High quality teaching skills are a must when it comes to improving educational quality in the classroom. In addition, it is essential that teachers can identify and address student learning needs. At INOVASI, teachers are often asked to reflect on what makes a good educator. Is it enough to just deliver a lesson? What else is needed to ensure that students are learning? In Dompu, one of INOVASI’s six partner districts in NTB, teachers and principals have been engaged in a pilot that aims to develop their capacity and quality of teaching and learning. Using a ‘local solutions to local problems’ approach, the Guru BAIK pilot (BAIK meaning Learning, Aspirational, Inclusive, and Contextual) is now underway, supporting teachers to develop and test solutions to learning problems they face in the classroom.
Following earlier Guru BAIK workshops, where participants worked to identify and explore local learning and teaching challenges in their classrooms and schools, a further workshop held last month looked specifically at the development of learning solutions and ideas. The 32 pilot participants, including teachers, principals and education supervisors from across Dompu, convened at Pajo 2 primary school to discuss and learn more. The event was opened by Hikmah, SPd, Head of the Pajo District Technical Implementation Unit Office.
During the training, run by INOVASI local facilitators, participants were invited to reflect on the pilot process so far. What had they learnt? Was it of benefit? After working through the reflections, discussion then turned to learning scenarios and learning resources.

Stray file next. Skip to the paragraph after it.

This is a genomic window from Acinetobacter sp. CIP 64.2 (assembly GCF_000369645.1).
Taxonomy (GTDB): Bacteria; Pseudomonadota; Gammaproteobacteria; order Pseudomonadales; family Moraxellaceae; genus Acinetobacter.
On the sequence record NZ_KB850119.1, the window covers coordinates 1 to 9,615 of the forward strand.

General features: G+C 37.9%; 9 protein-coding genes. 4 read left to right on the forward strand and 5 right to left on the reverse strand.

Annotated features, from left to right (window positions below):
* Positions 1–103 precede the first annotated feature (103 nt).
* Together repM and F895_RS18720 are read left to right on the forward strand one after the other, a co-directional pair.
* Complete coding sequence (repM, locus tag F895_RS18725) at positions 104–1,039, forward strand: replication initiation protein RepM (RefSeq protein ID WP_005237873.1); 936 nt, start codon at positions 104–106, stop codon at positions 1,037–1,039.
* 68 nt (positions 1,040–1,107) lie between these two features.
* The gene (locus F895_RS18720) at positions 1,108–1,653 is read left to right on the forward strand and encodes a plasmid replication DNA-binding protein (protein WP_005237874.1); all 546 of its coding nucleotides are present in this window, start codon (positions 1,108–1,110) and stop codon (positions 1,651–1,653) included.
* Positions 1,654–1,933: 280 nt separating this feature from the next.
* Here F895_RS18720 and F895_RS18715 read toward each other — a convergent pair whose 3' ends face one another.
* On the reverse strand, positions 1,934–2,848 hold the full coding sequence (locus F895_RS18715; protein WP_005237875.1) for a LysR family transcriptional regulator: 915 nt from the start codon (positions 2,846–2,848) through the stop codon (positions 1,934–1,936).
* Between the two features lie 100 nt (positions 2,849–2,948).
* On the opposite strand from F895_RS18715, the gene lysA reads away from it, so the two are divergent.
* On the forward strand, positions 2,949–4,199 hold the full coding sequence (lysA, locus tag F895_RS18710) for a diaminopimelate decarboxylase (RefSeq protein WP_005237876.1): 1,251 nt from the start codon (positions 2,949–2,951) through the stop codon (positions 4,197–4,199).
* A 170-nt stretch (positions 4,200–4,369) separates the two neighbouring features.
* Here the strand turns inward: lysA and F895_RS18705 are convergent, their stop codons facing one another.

Interestingly, a variety of simple and creative materials emerged as ideas for learning media. Teachers from 2 Pajo primary school, Kartini and Halifah, shared their experiences in using grains as a counting tool. The grains were formed into numbers, to better engage students when learning to count properly. In addition, pictures of letters made from used paper and pictures of sports activities were useful tools when it came to improving student literacy skills and knowledge.
It was important that the educators could also understand the different components of a learning scenario, including active learning in class, student learning difficulties and their main causes, learning goals and resources, and planned learning activities. In becoming familiar with these approaches, it is easier for teachers to plan and carry out literacy and numeracy learning and teaching processes in the classroom. Local INOVASI facilitators helped participants think more strategically about using local materials for learning – including soil, seashells, white sand, seeds, leaves, twigs and sticks, gravel, drinking water straws, marbles, toy money, and ice cream sticks.
The attendees spoke positively about the knowledge and skills they gained from the workshop. One participant, Asmah, said that this activity was especially useful especially in developing learning media and methods that students will engage with.
“Activities like this make us, the teachers, aware of the importance of re-evaluating learning media and learning methods that have been used to further develop ourselves.”
Two more workshops are due to be held, for the fourth and fifth pilot components. This includes learning assessment development, and analysis and reflection of pilot processes and results.